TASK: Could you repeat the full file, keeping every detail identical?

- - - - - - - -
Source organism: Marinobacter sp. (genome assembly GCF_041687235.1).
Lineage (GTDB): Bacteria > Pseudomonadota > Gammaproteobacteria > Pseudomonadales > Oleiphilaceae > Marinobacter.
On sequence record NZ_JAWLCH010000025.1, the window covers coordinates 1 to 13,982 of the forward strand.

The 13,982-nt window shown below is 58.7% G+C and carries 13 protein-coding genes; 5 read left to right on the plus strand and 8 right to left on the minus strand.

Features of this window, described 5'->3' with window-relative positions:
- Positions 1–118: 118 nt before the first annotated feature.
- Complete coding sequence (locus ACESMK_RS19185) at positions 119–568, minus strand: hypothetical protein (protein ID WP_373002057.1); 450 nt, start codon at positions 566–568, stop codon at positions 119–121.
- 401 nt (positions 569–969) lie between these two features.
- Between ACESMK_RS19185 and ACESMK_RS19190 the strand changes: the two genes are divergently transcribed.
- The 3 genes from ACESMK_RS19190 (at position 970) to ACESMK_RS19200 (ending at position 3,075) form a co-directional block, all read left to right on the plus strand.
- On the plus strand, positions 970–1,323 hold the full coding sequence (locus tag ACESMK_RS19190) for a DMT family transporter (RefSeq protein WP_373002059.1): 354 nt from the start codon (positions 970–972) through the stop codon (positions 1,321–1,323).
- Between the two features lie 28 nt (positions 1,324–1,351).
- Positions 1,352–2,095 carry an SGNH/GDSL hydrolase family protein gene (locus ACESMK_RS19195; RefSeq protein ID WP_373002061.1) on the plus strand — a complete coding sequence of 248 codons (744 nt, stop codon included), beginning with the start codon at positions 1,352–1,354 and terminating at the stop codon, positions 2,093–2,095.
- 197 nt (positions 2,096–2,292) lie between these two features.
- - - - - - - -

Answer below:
Source organism: Marinobacter sp. (genome assembly GCF_041687235.1).
Lineage (GTDB): Bacteria > Pseudomonadota > Gammaproteobacteria > Pseudomonadales > Oleiphilaceae > Marinobacter.
On sequence record NZ_JAWLCH010000025.1, the window covers coordinates 1 to 13,982 of the forward strand.

The 13,982-nt window shown below is 58.7% G+C and carries 13 protein-coding genes; 5 read left to right on the plus strand and 8 right to left on the minus strand.

Features of this window, described 5'->3' with window-relative positions:
- Positions 1–118: 118 nt before the first annotated feature.
- Complete coding sequence (locus ACESMK_RS19185) at positions 119–568, minus strand: hypothetical protein (protein ID WP_373002057.1); 450 nt, start codon at positions 566–568, stop codon at positions 119–121.
- 401 nt (positions 569–969) lie between these two features.
- Between ACESMK_RS19185 and ACESMK_RS19190 the strand changes: the two genes are divergently transcribed.
- The 3 genes from ACESMK_RS19190 (at position 970) to ACESMK_RS19200 (ending at position 3,075) form a co-directional block, all read left to right on the plus strand.
- On the plus strand, positions 970–1,323 hold the full coding sequence (locus tag ACESMK_RS19190) for a DMT family transporter (RefSeq protein WP_373002059.1): 354 nt from the start codon (positions 970–972) through the stop codon (positions 1,321–1,323).
- Between the two features lie 28 nt (positions 1,324–1,351).
- Positions 1,352–2,095 carry an SGNH/GDSL hydrolase family protein gene (locus ACESMK_RS19195; RefSeq protein ID WP_373002061.1) on the plus strand — a complete coding sequence of 248 codons (744 nt, stop codon included), beginning with the start codon at positions 1,352–1,354 and terminating at the stop codon, positions 2,093–2,095.
- 197 nt (positions 2,096–2,292) lie between these two features.